Category Archives: Web

The most horrible sites on the web.

Morbid Fact Du Jour for December 17, 2014

Today’s Frightful Yet Truly Morbid Fact!

Excerpt from The First Guidebook to Prisons and Concentration Camps of the Soviet Union by Avraham Shifrin (1980):


Psychiatric Hospital No. 6
Twenty-five people are confined to a single room in this psychiatric prison, and walks are not permitted. “Patients” are subjected to beatings by the hospital attendants. Lev Konin, one of the inmates here (1978), has informed us that, as a means of punishment, the prisoners are bound in a wet straight jacket and then tied to a bed. When the straight jacket dries, it compresses the body with frightful force. Two sadistic physicians here are named Tsvetkov and Bobrova.

Culled from:  The First Guidebook to Prisons and Concentration Camps of the Soviet Union by Avraham Shifrin

We have a similar punishment here in America: it’s called a drunk guy in tight Levi’s falling asleep in a tub.


Boredom Killer Du Jour!

Bored and blue with nothing to do?  Then why not read the New South Wales coroner reports? They are quite interesting, indeed!  Detailed accounts of everything from childhood morbid obesity to struck by bus, to self-inflicted gunshot, to “violent and unnatural death” of a homeless person.  A morbid thanks to Angela for sending them my way!

Coronial Findings



So last week a friend who had never been to Chicago visited and I made it my duty to show her the town. Of course, that meant going to some of the “touristy” places like theMuseum of Science and Industry. Since Body Worlds wasn’t in town (the only reason I’d ever gone there before), I wasn’t expecting to see anything particularly morbid, so I was delighted to find a huge collection of fetuses on display.  The ranged in development from blastocyst to full-term and they were collected in the 1930s (supposedly from “natural causes”).  I only had my iPhone with me, but I still tried to capture some of the glory of these little suspended animations.  I thought I’d share my favorites over the course of the next few newsletters.

Look – twins!!!  What shall we name them?

Morbid Fact Du Jour for December 9, 2014

Today’s Sad, Sordid Yet Truly Morbid Fact!

Joan Harrison was 26 years old but heavy drinking and hard living had made
her old before her time. In 1975 she was working at a homeless shelter in
Preston, England, and staying with her boyfriend, David, who wanted to marry
her. She hoped, in the vague way of the hard-core alcoholic, to be able to
regain custody of her children, who had been placed in the care of others.
On November 20, 1975, Joan Harrison slept off a bender at her workplace and
then headed for David’s apartment, where she asked him for more drinking
money. David refused and she left in a snit, heading to visit her friend
Pauline Storey. Joan was not a habitual prostitute, but she wasn’t one to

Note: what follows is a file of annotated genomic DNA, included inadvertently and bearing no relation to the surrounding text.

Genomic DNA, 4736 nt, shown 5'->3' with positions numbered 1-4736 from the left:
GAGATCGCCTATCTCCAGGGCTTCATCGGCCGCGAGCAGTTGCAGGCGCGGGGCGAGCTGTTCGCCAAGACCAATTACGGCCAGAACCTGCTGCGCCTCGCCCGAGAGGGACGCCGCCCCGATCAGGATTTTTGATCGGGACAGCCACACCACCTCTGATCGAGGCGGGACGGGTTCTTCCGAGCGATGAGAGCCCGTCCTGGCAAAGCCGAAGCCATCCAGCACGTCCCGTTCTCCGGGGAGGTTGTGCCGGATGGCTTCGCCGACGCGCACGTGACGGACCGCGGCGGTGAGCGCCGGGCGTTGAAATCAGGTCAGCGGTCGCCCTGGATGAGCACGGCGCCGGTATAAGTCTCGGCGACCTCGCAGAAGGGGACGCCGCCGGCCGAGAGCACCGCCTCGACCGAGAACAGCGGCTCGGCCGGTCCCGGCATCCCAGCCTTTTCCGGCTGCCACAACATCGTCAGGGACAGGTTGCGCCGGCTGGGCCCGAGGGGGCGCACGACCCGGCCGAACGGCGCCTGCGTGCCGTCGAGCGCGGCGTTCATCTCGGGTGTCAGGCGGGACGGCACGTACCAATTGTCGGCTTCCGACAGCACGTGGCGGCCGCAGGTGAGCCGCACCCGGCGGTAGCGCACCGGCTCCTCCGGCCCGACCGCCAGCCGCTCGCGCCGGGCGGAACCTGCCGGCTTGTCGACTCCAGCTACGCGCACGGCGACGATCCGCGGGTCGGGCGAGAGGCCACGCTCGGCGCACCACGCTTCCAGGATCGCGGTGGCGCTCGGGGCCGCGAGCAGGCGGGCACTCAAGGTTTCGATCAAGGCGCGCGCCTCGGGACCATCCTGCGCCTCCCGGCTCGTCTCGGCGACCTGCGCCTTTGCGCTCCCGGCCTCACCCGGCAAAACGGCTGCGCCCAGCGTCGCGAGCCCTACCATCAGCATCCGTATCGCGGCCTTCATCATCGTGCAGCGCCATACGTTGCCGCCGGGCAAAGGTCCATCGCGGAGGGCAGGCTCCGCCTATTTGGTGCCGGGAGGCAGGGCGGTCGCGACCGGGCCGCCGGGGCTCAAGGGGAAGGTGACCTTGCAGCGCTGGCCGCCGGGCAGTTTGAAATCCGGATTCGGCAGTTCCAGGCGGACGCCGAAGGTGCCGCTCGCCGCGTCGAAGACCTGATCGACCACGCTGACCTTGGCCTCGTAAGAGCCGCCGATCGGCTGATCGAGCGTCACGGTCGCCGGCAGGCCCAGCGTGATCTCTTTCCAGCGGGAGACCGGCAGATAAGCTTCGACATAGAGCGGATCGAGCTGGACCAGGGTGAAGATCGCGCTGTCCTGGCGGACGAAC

turn down a chance to earn a few pounds, so when she was approached by a man
in the street, she readily agreed to go with him to a disused garage, where
they transacted their business, and then her customer turned violent,
beating and kicking her to death.

Joan Harrison’s body was found a few days later, and for many years she was
believed to be a victim of the infamous Yorkshire Ripper, Peter Sutcliffe.
It was only recently that DNA evidence pointed the finger at another man,
Christopher Smith.

Joan’s death led directly to another murder. When Pauline Storey was told
about her friend’s body being discovered, and learned that Joan had been on
the way to visit her, she was understandably upset. She gave the police as
much information as she could, and this in turn upset her own boyfriend,
James Plunkett. In the sad and sordid subculture inhabited by Joan and her
friends, cooperating with the police was not admired. Plunkett was further
angered when Pauline told him she planned to purchase a memorial ad in the
local newspaper; he considered Joan a worthless drunk and didn’t want any
money spent memorializing her. The couple argued, and it ended with the
eight-months-pregnant Pauline stabbing James Plunkett to death. She was
acquitted, however.

Culled From: Deliver Us From Evil by David Yallop
Submitted by: Aimee

An unexpected twist on the “violence begets more violence” theme, no? – Aimee

Here’s sad Joan Harrison:

And here’s wretched Christopher Smith:



Morbid Link Du Jour!

Kim sent me an excellent article about Caleb Wilde of Confessions of a Funeral Directorfame.  Well worth a read!

Death Becomes Him


Wretched Recommendation!

Lissa has a book recommendation for us:

“I recommend the book Never Suck a Dead Man’s Hand by former CSI Dana Kollmann. I just finished reading it and I am happy to report that it is, by far, the most graphic and frank book about what is really encountered at crime scene. For instance, the first case she worked independently was that of a man who had blown his own head off with a shotgun. The ceiling fan was on and Dana had to cover herself with anything she could find because of all the randomly flying brain bombs the fan was randomly depositing around the room. Before she left, the responding officers recommended she peek under the couch where a bright blue eyeball stared back at her.”

Sounds delightful, Lissa!  I’ll add it to my wish list.

Morbid Fact Du Jour for November 28, 2014

Today’s Frozen Yet Truly Morbid Fact!

Let’s talk some more about despicable Sigmund Rascher (12 February 1909 – 26 April 1945), a German SS doctor. His deadly experiments on humans, which were carried out in the Nazi concentration camp of Dachau, were judged inhumane and criminal during the Nuremberg Trials.